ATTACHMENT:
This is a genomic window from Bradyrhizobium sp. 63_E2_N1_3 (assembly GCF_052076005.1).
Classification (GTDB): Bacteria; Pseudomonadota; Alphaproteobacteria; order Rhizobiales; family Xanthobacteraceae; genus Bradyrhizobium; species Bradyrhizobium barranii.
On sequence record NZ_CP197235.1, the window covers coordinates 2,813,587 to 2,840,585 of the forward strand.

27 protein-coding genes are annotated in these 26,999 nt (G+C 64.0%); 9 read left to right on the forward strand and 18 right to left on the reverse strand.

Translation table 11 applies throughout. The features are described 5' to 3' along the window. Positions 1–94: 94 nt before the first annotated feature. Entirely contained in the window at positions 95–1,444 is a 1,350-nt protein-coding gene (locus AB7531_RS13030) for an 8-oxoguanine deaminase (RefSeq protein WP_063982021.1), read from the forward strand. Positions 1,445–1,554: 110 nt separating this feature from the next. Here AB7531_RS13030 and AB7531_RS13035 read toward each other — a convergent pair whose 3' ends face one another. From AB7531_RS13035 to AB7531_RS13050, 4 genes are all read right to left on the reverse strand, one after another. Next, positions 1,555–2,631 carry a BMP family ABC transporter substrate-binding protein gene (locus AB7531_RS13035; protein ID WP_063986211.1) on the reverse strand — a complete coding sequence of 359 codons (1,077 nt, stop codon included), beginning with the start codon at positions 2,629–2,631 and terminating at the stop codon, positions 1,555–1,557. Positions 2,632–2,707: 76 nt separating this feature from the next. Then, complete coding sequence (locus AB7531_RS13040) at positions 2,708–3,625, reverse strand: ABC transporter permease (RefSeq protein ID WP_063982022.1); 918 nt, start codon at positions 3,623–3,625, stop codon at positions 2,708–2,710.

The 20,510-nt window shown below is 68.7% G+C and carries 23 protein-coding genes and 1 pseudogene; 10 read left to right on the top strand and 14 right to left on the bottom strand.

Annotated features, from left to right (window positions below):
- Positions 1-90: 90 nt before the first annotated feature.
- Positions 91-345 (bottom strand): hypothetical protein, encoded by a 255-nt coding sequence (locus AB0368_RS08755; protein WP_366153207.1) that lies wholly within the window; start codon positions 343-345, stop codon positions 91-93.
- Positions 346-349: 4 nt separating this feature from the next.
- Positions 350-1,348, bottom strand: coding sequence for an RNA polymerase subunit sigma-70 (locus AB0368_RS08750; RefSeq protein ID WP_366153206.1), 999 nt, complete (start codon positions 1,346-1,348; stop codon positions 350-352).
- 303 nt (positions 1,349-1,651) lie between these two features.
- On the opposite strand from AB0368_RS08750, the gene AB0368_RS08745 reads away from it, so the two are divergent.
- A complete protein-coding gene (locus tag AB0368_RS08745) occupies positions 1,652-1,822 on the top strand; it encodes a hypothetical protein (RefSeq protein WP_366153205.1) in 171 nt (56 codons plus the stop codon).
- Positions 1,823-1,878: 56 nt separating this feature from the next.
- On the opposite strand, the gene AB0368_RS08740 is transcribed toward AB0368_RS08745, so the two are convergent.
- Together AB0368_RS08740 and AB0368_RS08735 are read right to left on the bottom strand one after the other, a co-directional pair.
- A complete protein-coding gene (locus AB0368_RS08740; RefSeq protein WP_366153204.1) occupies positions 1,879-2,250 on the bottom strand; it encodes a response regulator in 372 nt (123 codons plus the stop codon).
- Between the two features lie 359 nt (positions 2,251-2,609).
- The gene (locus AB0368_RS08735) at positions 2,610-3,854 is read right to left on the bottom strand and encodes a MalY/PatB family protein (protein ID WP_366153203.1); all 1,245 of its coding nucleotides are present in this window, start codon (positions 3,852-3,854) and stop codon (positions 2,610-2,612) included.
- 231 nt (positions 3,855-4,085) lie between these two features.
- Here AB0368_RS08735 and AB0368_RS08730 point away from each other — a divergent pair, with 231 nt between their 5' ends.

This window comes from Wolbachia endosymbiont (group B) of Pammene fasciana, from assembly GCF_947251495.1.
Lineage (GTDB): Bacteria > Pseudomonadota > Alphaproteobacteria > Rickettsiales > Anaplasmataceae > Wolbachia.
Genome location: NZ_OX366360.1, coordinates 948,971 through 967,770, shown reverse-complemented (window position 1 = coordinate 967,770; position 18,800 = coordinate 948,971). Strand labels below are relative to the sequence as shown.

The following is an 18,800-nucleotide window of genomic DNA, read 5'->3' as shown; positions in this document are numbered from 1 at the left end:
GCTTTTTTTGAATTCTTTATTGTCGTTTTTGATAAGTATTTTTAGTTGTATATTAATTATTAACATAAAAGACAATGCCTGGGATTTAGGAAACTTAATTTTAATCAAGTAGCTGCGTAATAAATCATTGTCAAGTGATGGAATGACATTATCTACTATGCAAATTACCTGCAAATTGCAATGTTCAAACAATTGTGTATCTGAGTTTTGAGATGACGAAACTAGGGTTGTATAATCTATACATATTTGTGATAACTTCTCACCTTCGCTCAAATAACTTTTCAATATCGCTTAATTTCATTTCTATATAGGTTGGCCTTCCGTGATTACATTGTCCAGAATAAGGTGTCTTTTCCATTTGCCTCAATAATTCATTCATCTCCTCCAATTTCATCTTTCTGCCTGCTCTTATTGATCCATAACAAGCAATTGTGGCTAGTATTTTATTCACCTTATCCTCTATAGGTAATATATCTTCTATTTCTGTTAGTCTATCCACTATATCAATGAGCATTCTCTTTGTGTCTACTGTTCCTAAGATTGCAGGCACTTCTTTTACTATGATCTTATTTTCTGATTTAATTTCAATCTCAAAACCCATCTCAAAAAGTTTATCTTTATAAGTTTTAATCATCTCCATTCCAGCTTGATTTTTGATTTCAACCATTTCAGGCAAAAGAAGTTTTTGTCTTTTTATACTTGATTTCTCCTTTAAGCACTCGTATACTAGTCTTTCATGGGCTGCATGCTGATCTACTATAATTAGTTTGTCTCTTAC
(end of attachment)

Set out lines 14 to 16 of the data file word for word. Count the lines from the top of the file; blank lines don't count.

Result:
- A complete protein-coding gene (locus tag AB0368_RS08745) occupies positions 1,652-1,822 on the top strand; it encodes a hypothetical protein (RefSeq protein WP_366153205.1) in 171 nt (56 codons plus the stop codon).
- Positions 1,823-1,878: 56 nt separating this feature from the next.
- On the opposite strand, the gene AB0368_RS08740 is transcribed toward AB0368_RS08745, so the two are convergent.